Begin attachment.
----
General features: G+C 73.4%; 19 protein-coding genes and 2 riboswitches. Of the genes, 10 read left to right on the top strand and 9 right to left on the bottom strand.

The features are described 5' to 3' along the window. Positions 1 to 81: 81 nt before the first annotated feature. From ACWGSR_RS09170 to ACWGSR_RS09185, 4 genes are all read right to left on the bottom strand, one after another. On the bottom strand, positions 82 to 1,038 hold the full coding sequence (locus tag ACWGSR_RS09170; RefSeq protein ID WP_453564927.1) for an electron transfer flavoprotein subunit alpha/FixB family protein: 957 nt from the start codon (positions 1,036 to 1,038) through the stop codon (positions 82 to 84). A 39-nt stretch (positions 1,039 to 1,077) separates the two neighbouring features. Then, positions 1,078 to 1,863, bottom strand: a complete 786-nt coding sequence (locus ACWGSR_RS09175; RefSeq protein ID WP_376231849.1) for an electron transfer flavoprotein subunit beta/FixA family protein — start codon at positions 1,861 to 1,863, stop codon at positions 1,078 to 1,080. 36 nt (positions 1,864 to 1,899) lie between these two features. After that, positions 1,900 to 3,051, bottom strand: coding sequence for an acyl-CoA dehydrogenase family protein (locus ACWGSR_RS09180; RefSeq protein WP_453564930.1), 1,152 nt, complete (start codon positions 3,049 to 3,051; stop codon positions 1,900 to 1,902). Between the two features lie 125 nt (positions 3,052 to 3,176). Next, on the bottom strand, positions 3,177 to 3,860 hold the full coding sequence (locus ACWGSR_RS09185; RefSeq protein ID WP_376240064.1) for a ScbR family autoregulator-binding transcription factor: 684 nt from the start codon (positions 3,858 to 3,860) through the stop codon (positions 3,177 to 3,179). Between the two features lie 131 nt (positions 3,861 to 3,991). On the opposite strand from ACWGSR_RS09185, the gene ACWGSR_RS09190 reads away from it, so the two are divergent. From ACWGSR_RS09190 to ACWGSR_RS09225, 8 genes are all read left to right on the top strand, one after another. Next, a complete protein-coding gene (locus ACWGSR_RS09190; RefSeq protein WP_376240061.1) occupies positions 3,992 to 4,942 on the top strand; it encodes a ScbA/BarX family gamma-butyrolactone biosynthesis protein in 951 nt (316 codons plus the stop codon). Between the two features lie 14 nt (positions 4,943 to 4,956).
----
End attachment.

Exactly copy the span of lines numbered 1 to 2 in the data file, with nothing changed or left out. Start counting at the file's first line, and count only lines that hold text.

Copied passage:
General features: G+C 73.4%; 19 protein-coding genes and 2 riboswitches. Of the genes, 10 read left to right on the top strand and 9 right to left on the bottom strand.

The features are described 5' to 3' along the window. Positions 1 to 81: 81 nt before the first annotated feature. From ACWGSR_RS09170 to ACWGSR_RS09185, 4 genes are all read right to left on the bottom strand, one after another. On the bottom strand, positions 82 to 1,038 hold the full coding sequence (locus tag ACWGSR_RS09170; RefSeq protein ID WP_453564927.1) for an electron transfer flavoprotein subunit alpha/FixB family protein: 957 nt from the start codon (positions 1,036 to 1,038) through the stop codon (positions 82 to 84). A 39-nt stretch (positions 1,039 to 1,077) separates the two neighbouring features. Then, positions 1,078 to 1,863, bottom strand: a complete 786-nt coding sequence (locus ACWGSR_RS09175; RefSeq protein ID WP_376231849.1) for an electron transfer flavoprotein subunit beta/FixA family protein — start codon at positions 1,861 to 1,863, stop codon at positions 1,078 to 1,080. 36 nt (positions 1,864 to 1,899) lie between these two features. After that, positions 1,900 to 3,051, bottom strand: coding sequence for an acyl-CoA dehydrogenase family protein (locus ACWGSR_RS09180; RefSeq protein WP_453564930.1), 1,152 nt, complete (start codon positions 3,049 to 3,051; stop codon positions 1,900 to 1,902). Between the two features lie 125 nt (positions 3,052 to 3,176). Next, on the bottom strand, positions 3,177 to 3,860 hold the full coding sequence (locus ACWGSR_RS09185; RefSeq protein ID WP_376240064.1) for a ScbR family autoregulator-binding transcription factor: 684 nt from the start codon (positions 3,858 to 3,860) through the stop codon (positions 3,177 to 3,179). Between the two features lie 131 nt (positions 3,861 to 3,991). On the opposite strand from ACWGSR_RS09185, the gene ACWGSR_RS09190 reads away from it, so the two are divergent. From ACWGSR_RS09190 to ACWGSR_RS09225, 8 genes are all read left to right on the top strand, one after another. Next, a complete protein-coding gene (locus ACWGSR_RS09190; RefSeq protein WP_376240061.1) occupies positions 3,992 to 4,942 on the top strand; it encodes a ScbA/BarX family gamma-butyrolactone biosynthesis protein in 951 nt (316 codons plus the stop codon). Between the two features lie 14 nt (positions 4,943 to 4,956).